Top Ten lists are always subjective. No one can ever agree on what the best movies of the year are and this list will surely be no different. It’s also hard to choose just ten movies to be considered the “best” when comparing a drama to a comedy is like apples and oranges – they’re different genres that give the viewer completely different experiences (and comedies especially are hard to agree on since different people find different things funny). Add sci-fi and superhero movies to the mix, and picking ten “best” movies becomes even more difficult. Mainstream critics usually consider “prestige” or how “important” a movie is (in their opinion) when selecting it as a “best” movie of the year. Not here! This Top Ten list consists of movies that made me laugh, made me cry, or just elicited some type of emotional response regardless of its chances of winning any awards – and most of the movies on this list stand no chance of winning anything. But they are popular movies, or movies that should have been hits and got overlooked, and some are pure popcorn movies. With that in mind, these are the top movies of 2016 that I enjoyed and I hope you’ll consider if you didn’t see them.
• BE FOREWARNED– it will be almost impossible to review Rogue One without divulging at least a few of the surprises, so consider this your Spoiler Alert. •
“A long time ago in a galaxy far, far way ...”
Those are the familiar words we’ve come to know as Star Wars fans for almost 40 years. And those words lead off the new movie Rogue One, subtitled “A Star Wars Story” (although not on screen) for a very good reason. While Rogue One has been billed as a “stand-alone” story within the Star Wars universe, it really can be considered “Episode 3.5” as it bridges the events from Episode III to the original Star Wars (a.k.a. Episode IV).
Movie musicals used to be all the rage, from the dawn of talking pictures through the 1950s. But times and society changed after the first few years of the 1960s making bubbly, frothy musicals a bit of an anachronism in a time besieged by political assassinations, war, and civil unrest. The genre didn’t die out altogether, with a few musicals still making an impression (The Rocky Horror Picture Show, Little Shop of Horrors … even Xanadu), but most of them still followed the well-established formula. It really wasn’t until 2001’s Moulin Rouge came along that the movie musical got a big jolt, giving the genre a modern edge even with a story that took place in the 19th century.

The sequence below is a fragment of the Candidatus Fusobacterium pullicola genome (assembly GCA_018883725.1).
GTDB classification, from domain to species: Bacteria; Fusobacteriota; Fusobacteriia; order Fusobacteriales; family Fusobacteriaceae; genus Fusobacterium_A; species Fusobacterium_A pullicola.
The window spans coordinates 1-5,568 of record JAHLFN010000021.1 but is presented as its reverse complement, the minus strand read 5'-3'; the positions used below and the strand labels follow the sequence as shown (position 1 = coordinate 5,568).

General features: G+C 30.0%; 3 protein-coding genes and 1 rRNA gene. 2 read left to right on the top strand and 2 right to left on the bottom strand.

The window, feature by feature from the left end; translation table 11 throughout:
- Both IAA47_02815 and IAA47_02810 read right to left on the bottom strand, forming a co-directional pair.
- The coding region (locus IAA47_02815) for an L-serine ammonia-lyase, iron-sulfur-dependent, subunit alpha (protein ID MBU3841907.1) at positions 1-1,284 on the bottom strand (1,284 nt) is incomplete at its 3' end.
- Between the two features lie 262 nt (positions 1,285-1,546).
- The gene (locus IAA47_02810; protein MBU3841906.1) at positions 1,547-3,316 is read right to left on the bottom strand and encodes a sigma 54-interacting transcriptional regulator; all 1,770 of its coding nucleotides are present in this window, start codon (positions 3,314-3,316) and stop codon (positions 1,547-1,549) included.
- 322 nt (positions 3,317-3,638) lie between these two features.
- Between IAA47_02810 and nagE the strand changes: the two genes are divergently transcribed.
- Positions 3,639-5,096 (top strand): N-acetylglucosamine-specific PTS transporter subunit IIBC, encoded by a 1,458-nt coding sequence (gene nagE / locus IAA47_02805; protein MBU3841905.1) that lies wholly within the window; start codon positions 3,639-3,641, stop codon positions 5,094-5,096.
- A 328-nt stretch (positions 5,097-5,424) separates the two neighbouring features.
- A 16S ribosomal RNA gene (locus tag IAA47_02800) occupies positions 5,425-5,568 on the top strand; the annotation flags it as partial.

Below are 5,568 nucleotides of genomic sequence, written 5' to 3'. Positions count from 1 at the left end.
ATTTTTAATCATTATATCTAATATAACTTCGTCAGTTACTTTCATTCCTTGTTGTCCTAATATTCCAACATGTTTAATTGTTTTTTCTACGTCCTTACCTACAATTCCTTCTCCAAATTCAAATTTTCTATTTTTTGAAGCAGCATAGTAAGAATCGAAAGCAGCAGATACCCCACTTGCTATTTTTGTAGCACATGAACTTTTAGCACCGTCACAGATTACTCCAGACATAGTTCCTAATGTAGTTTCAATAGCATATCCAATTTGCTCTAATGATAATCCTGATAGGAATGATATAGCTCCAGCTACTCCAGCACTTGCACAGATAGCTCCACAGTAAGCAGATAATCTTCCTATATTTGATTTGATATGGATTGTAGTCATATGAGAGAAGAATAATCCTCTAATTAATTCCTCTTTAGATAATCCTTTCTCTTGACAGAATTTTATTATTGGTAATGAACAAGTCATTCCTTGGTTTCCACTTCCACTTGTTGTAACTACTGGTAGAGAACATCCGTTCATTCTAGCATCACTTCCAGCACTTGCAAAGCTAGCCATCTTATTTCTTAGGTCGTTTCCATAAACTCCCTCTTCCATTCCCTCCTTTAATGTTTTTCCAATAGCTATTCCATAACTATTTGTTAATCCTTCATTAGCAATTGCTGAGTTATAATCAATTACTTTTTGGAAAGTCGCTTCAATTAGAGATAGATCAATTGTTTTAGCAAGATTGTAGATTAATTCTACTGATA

A considerable improvement over 2015’s total waste of time Irrational Man, it’s safe to put Woody Allen’s new movie Café Society (Lionsgate/Amazon Studios) in the recommended column. Allen, who once again shows a greater affinity for the past, in this case 1930s Hollywood and New York, than the present (i.e. Irrational Man), delivers a complete package here. There’s a love story. There’s comedy. There’s glamour and grit. The attention to detail, whether depicting a pool party in the Hollywood hills, a Hollywood agent’s office or a Manhattan nightclub, is remarkable. Allen also gets some high caliber performances from his cast, especially queer actress Kristen Stewart, as well as Jesse Eisenberg and Steve Carell.
It's been a few years since we left both the literary and filmic wizarding world of Harry Potter, but author J.K. Rowling just couldn't stay away, penning new stories including the stage production of Harry Potter and the Cursed Child now playing in London. She's also written the script for the new film Fantastic Beasts and Where To Find Them, setting the story decades before our precious Harry is even born.
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